Concours d’Elegance at the Pebble Beach, California is known to get the best out of car makers and for the Americans, it is a matter of pride. Cadillac has showcased their brand new concept four-door coupe at the Pebble Beach and the Escala certainly deserves a closer look. Based on the CT6 sedan, the Cadillac Escala might be the next addition to the Cadillac line-up.
Well, this is a Cadillac – the American definition of luxury and the Escala does it effortlessly. The white leather upholstery is complemented well by the greyish fabric lining. The three-spoke steering and the gear-stick like lever under the wheel reminds us of the classic Cadillacs. The Escala is based on the CT6 sedan but has its wheelbase extended by 4.7 inches and is almost 150mm longer than CT6. Which means better cabin space for the four occupants and a larger boot.
There are hardly any buttons or switches which most interfaces with the car being monitored by touch-panels. The multiple OLED screens on the dash, developed in partnership with LG, will read out a host of information that can be toggled through the rotary control knob. The feature list would certainly encompass all creature comforts that would come standard with a four-door luxury coupe and probably a few more.
In terms of looks, Cadillac Escala has the typical American monolithic bigness. The trapezoidal mesh grille dominates the proceedings with the LED strip for the headlamps. The bumper is busy with the numerous cuts and creases and the chrome strips adding drama while housing the L-shaped DRLs. The profile is rather simple. The shoulder line that emerges from the hood continues straight to the boot lid. The roofline tapers into the deck lid of the boot to form the rear spoiler. The tail looks plain but the underlying contours and chrome treatment makes it look classy. The LED boomerang tail lamps add glam to the rear.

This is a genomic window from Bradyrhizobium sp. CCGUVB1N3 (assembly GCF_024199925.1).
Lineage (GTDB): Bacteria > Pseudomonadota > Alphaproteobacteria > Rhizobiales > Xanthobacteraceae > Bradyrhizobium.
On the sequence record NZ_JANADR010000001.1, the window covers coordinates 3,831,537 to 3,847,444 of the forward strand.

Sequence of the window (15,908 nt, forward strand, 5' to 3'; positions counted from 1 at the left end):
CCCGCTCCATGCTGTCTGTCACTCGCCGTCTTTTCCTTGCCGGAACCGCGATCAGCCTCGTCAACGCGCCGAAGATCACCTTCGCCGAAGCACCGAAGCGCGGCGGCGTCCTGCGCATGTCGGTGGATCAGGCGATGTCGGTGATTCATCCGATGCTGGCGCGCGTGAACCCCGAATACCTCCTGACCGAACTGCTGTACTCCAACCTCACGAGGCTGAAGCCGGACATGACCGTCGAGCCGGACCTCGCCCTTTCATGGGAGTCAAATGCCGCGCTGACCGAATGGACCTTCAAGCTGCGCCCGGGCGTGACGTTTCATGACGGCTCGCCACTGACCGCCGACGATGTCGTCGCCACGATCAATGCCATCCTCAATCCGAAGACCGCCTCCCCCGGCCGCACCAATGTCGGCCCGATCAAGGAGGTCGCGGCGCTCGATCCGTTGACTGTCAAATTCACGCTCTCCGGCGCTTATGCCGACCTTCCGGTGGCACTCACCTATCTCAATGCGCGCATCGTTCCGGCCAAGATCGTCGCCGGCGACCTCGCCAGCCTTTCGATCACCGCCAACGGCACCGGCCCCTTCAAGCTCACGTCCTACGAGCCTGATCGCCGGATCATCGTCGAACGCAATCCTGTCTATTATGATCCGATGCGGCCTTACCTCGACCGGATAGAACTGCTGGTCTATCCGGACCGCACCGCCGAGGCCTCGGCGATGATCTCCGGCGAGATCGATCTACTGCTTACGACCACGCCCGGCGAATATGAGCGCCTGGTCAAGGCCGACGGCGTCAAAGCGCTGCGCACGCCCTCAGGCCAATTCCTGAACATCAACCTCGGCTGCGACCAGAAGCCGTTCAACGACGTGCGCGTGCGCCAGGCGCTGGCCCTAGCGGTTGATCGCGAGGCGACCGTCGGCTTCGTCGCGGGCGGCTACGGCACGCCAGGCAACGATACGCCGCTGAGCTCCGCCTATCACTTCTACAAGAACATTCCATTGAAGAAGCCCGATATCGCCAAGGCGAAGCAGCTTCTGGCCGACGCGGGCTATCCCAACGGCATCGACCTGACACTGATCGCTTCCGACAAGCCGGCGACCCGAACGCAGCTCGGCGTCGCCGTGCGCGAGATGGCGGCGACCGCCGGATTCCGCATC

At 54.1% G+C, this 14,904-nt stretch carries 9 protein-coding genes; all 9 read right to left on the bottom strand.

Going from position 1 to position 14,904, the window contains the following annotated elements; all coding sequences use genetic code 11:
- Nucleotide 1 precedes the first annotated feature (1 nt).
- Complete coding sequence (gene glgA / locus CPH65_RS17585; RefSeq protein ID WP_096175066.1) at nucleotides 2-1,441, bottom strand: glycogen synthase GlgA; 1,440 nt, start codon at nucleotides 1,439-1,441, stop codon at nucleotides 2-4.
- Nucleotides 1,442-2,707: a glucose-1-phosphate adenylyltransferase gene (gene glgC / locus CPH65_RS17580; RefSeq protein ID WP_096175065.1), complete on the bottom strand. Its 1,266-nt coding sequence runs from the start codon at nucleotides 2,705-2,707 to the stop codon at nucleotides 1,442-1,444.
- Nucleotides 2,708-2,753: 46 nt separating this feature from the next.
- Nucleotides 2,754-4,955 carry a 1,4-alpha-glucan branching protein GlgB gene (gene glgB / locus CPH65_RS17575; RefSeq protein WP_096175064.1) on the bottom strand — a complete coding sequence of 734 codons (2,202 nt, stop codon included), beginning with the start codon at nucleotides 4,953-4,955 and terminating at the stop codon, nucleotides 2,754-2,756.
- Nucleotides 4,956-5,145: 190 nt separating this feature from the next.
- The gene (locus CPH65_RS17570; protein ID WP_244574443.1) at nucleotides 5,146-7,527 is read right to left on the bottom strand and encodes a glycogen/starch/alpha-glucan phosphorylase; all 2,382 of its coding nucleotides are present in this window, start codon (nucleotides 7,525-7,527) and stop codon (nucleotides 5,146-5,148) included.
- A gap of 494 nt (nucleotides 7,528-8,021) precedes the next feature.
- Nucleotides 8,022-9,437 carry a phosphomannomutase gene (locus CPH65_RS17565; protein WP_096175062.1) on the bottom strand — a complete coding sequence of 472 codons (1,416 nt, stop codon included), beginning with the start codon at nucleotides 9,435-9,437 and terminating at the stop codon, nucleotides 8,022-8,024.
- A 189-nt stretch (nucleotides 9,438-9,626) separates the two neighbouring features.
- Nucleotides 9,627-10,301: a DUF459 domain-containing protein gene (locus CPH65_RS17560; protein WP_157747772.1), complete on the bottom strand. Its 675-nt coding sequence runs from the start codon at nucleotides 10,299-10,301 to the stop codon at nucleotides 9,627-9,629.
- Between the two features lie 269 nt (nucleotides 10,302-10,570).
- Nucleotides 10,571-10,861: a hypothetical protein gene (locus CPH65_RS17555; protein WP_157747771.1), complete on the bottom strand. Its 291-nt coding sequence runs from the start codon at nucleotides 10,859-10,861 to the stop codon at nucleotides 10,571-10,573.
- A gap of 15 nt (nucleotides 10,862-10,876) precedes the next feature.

The Escala Concept is run by a brand new 4.2-litre petrol V8 engine. While there are no power figures to talk about as yet, it is said that the twin-turbocharged petrol engine is fast and free revving unlike most American V8s and also employs cylinder deactivation to aid fuel economy. All we know is that a twin-turbo 4.2-litre V8 would mean anywhere close to 600 horsepower in modern times and that the power is being sent to the right set of wheels – rear.
Johan de Nysschen, CEO Cadillac, was upbeat about the Escala concept and said that inclusion of the Escala on to the production lines will depend upon how the market for luxury sedans evolves. The Escala, if it goes into production, will go against the Mercedes CLS or the BMW 6 Series Gran Coupe or the Audi A7 Sportback.